So why is the bitcoin world up in arms over GHash? On several occasions last week, one lasting a full 12 hours, the group, which is owned by cloud-mining service CEX.io, controlled more than 50 percent of the global computational power directed at mining bitcoin.
With such control, GHash (or any group that finds itself in a similar position) could manipulate the integrity of the bitcoin network by potentially double-spending coins, blocking or reversing transactions by competing miners, extorting increased transaction processing fees from the network, or waging a distributed denial of service (DDoS) attack against the entire bitcoin network – collectively, a so-called “51 percent attack.” In other words, it’s a major threat to bitcoin’s foundational distributed, and therefore trustless, nature.
Cornell researchers Ittay Eyal and Emin Gün Sirer were the first to recognize the 51 percent event, calling it “armageddon ” in a Friday blog post, and describing GHash as a “de facto monopoly.”The pair, who have long been thought leaders on the concepts of 51 percent attacks and “selfish mining, ” write:
GHash is in a position to exercise complete control over which transactions appear on the blockchain and which miners reap mining rewards. They could keep 100% of the mining profits to themselves if they so chose. Bitcoin is currently an expensive distributed database under the control of a single entity, albeit one that requires constantly burning energy to maintain — worst of all worlds.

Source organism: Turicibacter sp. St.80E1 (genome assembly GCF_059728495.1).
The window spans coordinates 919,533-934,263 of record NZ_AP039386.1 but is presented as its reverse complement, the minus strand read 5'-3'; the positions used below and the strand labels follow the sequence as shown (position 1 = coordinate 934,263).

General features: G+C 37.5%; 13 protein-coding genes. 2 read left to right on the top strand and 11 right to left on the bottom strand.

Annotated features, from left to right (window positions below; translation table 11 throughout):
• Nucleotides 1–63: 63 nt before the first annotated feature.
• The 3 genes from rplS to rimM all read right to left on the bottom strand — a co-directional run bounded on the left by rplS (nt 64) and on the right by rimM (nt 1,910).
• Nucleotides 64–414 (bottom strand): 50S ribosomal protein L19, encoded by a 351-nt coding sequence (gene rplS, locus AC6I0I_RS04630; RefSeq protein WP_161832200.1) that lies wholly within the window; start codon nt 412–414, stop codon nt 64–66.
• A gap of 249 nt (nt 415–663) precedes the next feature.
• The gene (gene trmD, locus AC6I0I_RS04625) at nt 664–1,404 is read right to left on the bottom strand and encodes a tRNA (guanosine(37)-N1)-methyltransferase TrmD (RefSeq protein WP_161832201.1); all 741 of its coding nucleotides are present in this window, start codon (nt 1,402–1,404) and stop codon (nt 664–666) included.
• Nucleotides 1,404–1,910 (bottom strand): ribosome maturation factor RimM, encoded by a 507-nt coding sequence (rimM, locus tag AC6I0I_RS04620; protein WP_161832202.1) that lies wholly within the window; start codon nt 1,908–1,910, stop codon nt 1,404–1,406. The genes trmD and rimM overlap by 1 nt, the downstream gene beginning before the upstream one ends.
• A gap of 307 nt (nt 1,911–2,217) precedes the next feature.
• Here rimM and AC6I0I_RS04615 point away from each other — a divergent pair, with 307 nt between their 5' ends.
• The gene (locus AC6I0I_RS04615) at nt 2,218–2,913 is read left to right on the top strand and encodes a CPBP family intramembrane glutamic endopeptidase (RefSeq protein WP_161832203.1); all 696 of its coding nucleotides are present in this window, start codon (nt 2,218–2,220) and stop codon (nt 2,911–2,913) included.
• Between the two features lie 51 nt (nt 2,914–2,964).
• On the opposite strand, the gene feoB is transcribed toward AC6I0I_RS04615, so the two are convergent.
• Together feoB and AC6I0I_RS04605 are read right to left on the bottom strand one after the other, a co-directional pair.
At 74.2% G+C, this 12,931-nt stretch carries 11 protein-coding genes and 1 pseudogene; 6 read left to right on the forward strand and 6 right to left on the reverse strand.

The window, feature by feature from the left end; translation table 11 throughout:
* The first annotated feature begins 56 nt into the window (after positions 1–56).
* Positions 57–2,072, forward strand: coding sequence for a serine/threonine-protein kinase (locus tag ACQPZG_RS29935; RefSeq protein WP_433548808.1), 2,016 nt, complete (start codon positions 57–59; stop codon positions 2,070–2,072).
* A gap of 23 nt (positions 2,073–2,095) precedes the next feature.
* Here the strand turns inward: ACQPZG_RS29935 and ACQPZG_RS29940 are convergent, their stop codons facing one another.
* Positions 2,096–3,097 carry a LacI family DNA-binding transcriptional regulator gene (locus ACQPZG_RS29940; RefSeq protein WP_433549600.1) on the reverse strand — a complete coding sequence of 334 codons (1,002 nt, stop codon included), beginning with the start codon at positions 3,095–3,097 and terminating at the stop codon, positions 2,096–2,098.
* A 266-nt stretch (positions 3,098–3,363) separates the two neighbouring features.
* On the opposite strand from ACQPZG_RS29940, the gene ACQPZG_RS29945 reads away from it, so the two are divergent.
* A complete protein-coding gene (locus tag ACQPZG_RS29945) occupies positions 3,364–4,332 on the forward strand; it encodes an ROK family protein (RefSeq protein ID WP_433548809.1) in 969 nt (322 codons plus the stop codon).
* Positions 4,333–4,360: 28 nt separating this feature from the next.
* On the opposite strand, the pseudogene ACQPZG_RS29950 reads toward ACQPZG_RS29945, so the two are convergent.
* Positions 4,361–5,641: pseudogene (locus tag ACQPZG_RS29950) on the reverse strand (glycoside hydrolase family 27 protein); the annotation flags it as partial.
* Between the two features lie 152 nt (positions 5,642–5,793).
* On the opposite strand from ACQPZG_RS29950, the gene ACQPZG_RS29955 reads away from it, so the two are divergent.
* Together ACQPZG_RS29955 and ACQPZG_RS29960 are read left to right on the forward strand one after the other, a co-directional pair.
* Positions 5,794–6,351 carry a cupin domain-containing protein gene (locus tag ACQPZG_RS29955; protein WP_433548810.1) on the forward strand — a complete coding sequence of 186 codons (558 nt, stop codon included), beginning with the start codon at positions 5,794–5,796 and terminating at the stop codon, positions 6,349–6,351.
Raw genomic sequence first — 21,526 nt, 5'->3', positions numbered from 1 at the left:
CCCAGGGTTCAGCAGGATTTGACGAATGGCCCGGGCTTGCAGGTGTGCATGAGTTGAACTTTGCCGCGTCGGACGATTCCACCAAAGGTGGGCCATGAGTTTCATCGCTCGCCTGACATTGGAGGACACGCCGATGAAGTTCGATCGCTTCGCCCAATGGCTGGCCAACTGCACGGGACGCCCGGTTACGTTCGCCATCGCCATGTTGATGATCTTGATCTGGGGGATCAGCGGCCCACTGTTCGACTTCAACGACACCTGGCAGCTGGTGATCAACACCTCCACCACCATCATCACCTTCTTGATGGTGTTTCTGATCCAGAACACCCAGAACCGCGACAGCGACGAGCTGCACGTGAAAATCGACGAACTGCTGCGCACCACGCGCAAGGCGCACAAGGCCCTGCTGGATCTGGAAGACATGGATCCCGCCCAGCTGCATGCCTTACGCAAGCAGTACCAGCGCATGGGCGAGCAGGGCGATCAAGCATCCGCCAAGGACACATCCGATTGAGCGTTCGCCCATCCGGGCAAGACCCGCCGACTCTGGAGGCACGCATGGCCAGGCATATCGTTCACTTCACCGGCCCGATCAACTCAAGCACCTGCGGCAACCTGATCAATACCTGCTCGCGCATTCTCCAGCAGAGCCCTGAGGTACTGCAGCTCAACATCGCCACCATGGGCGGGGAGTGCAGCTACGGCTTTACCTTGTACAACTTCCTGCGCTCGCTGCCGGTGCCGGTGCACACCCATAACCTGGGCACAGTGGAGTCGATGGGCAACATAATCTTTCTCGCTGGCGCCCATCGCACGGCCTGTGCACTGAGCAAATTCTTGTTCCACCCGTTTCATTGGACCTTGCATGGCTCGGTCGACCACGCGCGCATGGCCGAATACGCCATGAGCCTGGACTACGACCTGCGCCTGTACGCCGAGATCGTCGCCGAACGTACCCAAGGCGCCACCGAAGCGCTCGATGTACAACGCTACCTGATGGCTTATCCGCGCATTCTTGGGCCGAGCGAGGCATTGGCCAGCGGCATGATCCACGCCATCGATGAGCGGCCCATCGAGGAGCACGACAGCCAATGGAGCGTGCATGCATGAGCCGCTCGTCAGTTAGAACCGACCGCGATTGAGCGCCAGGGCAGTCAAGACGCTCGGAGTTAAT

It’s a historical first for any entity to cross the 50 percent threshold, although GHash has been close before, approaching 45 percent in January of this year. At the time, GHash issued a press release , publicly committing to never reaching the feared 51 percent threshold (really, anything greater than 50 percent). So much for that promise.
To be clear, GHash doesn’t own 50 percent of the global mining power, it simply “controls” it. This distinction is important, but does not necessarily eliminate the threat the group poses. GHash has in the past claimed to own only half the hardware providing the hashing power that it controls, with the rest contributed by third-party miners that allocate mining power to its pool. Nonetheless, the bitcoin network has reason to be fearful of this concentration of power.